]I was due to meet my family at Miami airport earlier this evening; we had these wondrous plans that involved me driving from Sundance to Salt Lake City, flying from there to Denver and on to Miami, reaching there just in time to collect my wife and children as they flew in from London.Â
I made sure there were no mice involved, but that didn’t stop the ganging of my plans agley (and keeping the aftness average high). And so it was that I found myself with a few hours to kill. Once I’d finished checking my mac mail, my facebook, my twitter; once I’d finished reading my feeds and checked the blog comment/spam queue; once I’d freshened up from the day’s travel….. I went fossil surfing.
Fossil surfing is the term I use to describe the time I spend looking for things on the web that are themselves older than the web. Like the time I found a description of mealtimes at my grandfather’s house in the mid 1940s a few weeks ago.
This time around I found another gem:
The photograph above is of a number of Jesuit priests that formed the St Xavier’s community in the 1960s and 1970s. I spent fifteen years with them while at school and college, years I remember with intense pleasure.
The debt is to many, but for me there was a giant amongst them: Father Camille Bouche (fifth from left, second row from the front). I owe him a huge debt of gratitude.Â
Looking back more than three decades later, catalysed by the photograph, I realised just how much the whole community affected me:
Fr Goreux, who was rumoured to be a very early pupil of Einstein’s, and who kindled some of my early interest in mathematics; Fr Bonhome, who interviewed me in 1965; Fr Cordeiro, who was headmaster for a while; Mr Joris, who made sure the B.Com morning classes worked like clockwork (and who belied his size and age when he came after school students creating a ruckus near his classes at 7am); Fr Desbrulais, who epitomised kindness and fatherly advice to all and sundry; Fr Verstraeten, who could be seen reading at all hours, part priest, part academic; Fr Leeming, who towered over us when we needed towering over; and Fr Huart, who shepherded me through college; Fr Vetticad, whom I shall say nothing about other than to record that he was headmaster for a time; and Fr Mairlot, of course, with his wry humour.
Sadly, the photo does not have Fr Sassel, who was a key influence on me between 1966 and 1969.
Fr Bouche (first from left, above) was my Prefect of Discipline from 1970 to 1975, critical years that fashioned the person who later became me; I was 12 when I met him and 18 when I left his care. Besides the discipling role, he also took our “moral science” classes in senior school, classes that influenced me greatly. I can remember them with surprising clarity even today.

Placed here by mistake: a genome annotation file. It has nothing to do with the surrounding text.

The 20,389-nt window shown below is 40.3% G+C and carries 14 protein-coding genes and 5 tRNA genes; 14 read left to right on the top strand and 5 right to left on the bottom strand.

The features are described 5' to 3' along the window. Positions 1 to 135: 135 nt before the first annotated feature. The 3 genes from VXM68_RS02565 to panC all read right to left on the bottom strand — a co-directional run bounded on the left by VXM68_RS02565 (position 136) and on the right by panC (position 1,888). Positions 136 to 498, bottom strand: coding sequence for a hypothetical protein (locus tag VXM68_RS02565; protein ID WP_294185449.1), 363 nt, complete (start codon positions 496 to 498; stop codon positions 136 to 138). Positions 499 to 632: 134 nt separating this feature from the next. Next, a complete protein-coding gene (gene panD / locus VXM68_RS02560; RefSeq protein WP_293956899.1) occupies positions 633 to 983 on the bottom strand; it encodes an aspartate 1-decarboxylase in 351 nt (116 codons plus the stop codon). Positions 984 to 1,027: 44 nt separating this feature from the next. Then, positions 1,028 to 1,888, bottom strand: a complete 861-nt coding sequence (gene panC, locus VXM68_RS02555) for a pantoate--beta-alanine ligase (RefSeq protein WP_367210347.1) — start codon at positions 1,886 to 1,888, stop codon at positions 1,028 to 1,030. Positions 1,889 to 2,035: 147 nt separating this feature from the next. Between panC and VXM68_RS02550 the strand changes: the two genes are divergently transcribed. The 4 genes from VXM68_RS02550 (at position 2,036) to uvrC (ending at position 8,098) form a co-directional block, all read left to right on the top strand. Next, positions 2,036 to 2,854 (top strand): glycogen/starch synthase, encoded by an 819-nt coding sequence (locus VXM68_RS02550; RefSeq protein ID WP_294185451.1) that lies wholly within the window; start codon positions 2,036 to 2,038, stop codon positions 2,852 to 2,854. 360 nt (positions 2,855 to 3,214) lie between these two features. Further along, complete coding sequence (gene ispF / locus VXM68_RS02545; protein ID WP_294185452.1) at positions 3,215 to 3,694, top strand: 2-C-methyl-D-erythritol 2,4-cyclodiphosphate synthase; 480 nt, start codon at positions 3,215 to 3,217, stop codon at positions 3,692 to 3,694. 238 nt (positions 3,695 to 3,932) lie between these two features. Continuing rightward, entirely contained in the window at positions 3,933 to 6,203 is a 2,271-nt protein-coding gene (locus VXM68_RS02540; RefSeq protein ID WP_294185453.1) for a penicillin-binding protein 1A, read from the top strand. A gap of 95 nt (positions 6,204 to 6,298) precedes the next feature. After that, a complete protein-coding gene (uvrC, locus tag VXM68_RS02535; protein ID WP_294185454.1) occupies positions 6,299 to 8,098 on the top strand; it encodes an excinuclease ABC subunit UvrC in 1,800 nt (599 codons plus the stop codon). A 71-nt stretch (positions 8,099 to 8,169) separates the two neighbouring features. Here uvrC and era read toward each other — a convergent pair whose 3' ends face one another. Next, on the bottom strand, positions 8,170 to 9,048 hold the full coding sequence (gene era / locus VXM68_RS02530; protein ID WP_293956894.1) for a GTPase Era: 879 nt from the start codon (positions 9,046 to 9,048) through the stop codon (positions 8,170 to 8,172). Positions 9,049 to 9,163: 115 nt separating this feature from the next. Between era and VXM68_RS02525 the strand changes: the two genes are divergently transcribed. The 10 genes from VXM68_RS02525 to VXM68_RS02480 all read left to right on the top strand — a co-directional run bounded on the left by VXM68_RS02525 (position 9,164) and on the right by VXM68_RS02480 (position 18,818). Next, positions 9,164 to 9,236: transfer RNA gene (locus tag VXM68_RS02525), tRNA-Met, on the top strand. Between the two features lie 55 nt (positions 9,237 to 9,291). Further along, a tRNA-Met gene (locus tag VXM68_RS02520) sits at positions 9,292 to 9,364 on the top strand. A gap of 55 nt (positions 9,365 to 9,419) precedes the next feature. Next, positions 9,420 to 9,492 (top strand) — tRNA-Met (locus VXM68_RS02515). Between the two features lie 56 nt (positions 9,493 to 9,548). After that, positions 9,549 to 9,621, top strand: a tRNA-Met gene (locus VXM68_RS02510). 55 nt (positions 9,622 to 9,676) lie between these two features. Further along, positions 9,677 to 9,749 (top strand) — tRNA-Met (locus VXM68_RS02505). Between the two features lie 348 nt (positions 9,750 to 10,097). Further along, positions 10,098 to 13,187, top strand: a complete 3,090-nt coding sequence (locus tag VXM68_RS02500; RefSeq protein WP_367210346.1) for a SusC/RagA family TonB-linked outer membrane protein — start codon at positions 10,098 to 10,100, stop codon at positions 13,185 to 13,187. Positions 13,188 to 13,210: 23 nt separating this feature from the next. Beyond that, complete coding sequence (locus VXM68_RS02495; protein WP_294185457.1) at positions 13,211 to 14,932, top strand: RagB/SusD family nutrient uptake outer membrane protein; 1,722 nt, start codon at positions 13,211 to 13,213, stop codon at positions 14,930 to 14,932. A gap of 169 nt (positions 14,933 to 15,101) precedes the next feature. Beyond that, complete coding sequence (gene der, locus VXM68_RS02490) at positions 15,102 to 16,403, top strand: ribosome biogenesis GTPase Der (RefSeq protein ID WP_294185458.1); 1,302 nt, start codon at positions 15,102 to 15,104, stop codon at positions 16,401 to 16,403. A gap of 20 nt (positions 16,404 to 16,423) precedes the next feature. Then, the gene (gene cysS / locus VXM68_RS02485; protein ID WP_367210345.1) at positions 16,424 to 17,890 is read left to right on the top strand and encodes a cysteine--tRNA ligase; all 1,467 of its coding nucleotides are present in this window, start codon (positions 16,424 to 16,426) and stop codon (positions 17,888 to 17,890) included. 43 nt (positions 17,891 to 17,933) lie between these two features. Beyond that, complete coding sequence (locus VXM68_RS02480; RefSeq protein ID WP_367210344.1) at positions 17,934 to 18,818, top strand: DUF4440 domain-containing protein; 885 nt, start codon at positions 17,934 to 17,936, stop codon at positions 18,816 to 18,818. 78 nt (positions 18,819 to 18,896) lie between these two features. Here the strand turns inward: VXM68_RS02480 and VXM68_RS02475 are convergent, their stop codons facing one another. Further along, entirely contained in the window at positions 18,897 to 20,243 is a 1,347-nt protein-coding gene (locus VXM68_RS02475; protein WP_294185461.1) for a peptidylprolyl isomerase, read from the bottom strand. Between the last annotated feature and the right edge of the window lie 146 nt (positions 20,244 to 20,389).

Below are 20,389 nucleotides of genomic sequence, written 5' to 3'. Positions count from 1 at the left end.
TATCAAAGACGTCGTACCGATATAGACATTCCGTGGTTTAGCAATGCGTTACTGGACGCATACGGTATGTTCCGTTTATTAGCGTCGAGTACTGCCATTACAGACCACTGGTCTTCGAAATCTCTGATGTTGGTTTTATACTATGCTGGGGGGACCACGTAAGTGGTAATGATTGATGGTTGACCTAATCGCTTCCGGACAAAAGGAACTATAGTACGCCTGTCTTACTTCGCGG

Here’s an example of Fr Bouche’s amazing humanity and wisdom. In 1971, when I was in Patrick Vianna’s class, one of my classmates brought in a hundred rupee note to pay his school fees. Now this was a class of 12 and 13 year olds, most of us had rarely seen a 100 rupee note much less touched one. So the note became a major object of attention, passed on from hand to hand, scrutinised from every angle, metamorphosed into airplane and tennis ball, you get my drift.
Sometime in the afternoon, it all went horribly wrong. The note went missing. The boy who’d brought it in was obviously distraught (I remember very clearly who he was, but his name is not germane to the story. I last met him in Calcutta less than a decade ago, he’s still there!).
I think the teacher at the time was our class teacher, Mr Vianna. He did the only thing he could; he sealed the classroom (7A on the ground floor) with all of us in it, and called for Fr Bouche.
When he came in, you could see the sadness in his eyes. He looked at all of us, and then proceeded to give us some very simple instructions. Each of us was to walk to the window nearest the front of the class (which looked on to what we called the Hostel field in those days); when reaching the window, each of us was to put his hand in his pocket, come out with a clenched fist, extend that fist out the window, drop the fist below the line of visibility, and bring the fist back unclenched.
We did it, one by one.Â
When we had finished, he poked his head through the window, and the 100 rupee note was on the grass outside.
Years later I came to know who took that money; the boy confessed to me shortly after we finished our Senior Cambridge.
His name is irrelevant. What is relevant is the soft-touch discipline, the humaneness and humanity of Camille Bouche.
My thanks to John De Ridder for providing me with the excuse to be nostalgic about my school. I’ve linked to his site, that’s where I found these amazing photographs.